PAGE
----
IBM Security report reveals huge business data breach costs

AI and automation have the biggest impact on UK businesses’ speed of breach identification and containment
IBM Security’s report suggests that UK organisations face costs of £3.4m (US$5.1m) for data breaches, but that AI will help to reduce damage to businesses

IBM Security has released its annual Cost of a Data Breach Report for 2023 which confirms that the average cost of a data breach to UK organisations is £3.4m (US$5.1m). 

The company reported that the global average cost of data breaches reached US$4.5m this year, but of 95% of those surveyed having experienced one breach, only 51% plan to increase security investments.

AI and automation have the biggest impact on UK businesses’ speed of breach identification and containment. IBM stated in its report that organisations that have already deployed these tools paid an average of £1.6m (US$2m) less than those who did not leverage the technology.

Global businesses without security infrastructure incur higher costs

With the ever-increasing risks of cyber fraud, cyber-attacks and identity fraud have increased in scale and sophistication. It is important for businesses and organisations to continue to combat continued ransomware and phishing attacks on global businesses, using AI as a tool to do so.

Currently, only 28% of UK organisations are currently working with AI and automation for security purposes. IBM’s report suggests that leveraging security AI and automation, the average time to identify a breach is reduced from 220 to 148 days. In addition, it highlights that the time to contain such a breach is reduced from 81 to 45 days.

Martin Borrett, Technical Director of IBM Security UK & Ireland, said: “With a 108-day average reduction in the breach lifecycle, security AI and automation may be the driving force needed to help defenders bridge the speed gap with attackers. 

“The slight decline from last year in the overall cost of a data breach in the UK suggests the powerful impact security AI and automation may already be having on early adopters.”

On the other hand, global victims of ransomware attacks that chose not to involve law enforcement faced US$470,000 in extra costs, according to IBM.

According to the study, organisations that deployed security AI and automation extensively throughout security operations and within several different toolsets and capabilities – paid significantly less in data breach costs than organisations that did not use these technologies.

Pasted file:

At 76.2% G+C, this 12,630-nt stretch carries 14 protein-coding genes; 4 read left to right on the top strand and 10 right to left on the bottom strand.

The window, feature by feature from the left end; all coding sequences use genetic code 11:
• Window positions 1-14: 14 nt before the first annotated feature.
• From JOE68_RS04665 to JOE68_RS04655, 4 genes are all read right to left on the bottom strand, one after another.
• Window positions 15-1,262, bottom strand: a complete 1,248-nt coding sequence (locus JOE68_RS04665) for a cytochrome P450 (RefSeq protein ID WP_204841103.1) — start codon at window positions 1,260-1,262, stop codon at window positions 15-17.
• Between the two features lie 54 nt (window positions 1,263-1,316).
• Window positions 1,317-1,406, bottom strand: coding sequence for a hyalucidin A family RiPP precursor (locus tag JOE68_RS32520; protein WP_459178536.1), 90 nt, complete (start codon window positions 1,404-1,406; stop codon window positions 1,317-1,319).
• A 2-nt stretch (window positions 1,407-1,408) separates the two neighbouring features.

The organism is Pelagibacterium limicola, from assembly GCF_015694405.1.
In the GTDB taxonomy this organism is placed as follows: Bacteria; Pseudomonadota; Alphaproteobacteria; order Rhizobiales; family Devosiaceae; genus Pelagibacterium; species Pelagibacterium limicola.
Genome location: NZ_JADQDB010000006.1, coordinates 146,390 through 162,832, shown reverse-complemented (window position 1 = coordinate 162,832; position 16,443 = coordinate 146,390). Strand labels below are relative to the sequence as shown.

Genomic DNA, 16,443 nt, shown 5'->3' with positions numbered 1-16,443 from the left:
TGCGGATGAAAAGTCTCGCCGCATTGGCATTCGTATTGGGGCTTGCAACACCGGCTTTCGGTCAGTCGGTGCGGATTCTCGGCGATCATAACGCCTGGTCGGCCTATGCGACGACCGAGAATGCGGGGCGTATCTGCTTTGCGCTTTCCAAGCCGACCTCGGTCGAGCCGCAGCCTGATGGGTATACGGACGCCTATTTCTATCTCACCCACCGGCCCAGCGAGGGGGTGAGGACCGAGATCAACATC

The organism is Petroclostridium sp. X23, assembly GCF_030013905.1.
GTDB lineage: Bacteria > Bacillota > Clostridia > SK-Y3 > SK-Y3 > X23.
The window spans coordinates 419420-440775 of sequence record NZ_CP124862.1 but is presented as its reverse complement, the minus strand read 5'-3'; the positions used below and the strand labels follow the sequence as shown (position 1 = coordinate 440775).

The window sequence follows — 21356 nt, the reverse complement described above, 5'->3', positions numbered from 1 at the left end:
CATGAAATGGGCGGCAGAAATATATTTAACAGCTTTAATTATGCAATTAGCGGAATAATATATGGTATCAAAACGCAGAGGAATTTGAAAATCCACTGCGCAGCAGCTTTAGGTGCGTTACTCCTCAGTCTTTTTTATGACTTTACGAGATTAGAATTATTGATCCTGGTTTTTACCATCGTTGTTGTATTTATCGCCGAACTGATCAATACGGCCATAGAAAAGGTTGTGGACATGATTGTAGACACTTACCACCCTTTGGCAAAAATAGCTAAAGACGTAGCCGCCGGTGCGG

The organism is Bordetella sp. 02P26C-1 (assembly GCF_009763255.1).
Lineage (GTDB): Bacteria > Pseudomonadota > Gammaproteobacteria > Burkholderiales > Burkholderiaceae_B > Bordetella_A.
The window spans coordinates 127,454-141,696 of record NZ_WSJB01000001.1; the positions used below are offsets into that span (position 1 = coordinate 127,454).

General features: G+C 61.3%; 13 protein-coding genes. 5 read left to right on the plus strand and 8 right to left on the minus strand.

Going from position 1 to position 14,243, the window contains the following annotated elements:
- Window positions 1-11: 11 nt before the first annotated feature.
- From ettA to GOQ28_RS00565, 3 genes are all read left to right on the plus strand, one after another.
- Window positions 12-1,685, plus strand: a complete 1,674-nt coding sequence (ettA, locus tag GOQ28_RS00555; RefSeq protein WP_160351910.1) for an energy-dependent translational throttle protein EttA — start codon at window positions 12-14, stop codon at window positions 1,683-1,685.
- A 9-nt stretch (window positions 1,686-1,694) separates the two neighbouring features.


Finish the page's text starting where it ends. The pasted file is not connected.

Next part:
37% of UK organisations surveyed have not yet adopted these technologies. This year’s report does show a decrease in the total average cost of a data breach in the UK, but still marks a 9% increase since 2020.

Expense and consequence: the cost of critical cybersecurity technologies

IBM also reported that only one third of studied breaches were detected by an organisation’s own security team, compared to 27% that were disclosed by an attacker. Data breaches disclosed by the attacker cost nearly US$1m more on average compared to studied organisations that identified the breach themselves.  

With increased hybrid working across the world in the wake of the COVID-19 pandemic, plenty of cybersecurity challenges are presented that inevitably impact remote working. IT and cybersecurity teams are tasked with ensuring that company infrastructure is equipped to be able to securely handle this ever-evolving working environment.

Indeed, security analysts have already admitted in another report that their organisations may have already experienced a cyber breach without their knowledge. Vectra AI recently suggested that 71% of organisations may have experienced a data or cyber breach and not know about it, with a report stating that security technologies need to be updated.

The IBM report also found that stolen or compromised credentials was the most common entry point for cyber attackers at 13%. Malicious insiders were the most expensive initial attack vector (£3.9 million/US$5m), followed by business email compromise (£3.86 million/US$4.95m) and phishing (£3.85 million/US$4.94).

Globally, phishing attacks alone have risen by 464% since 2022 which stresses the urgency of combatting increased cyber attacks.


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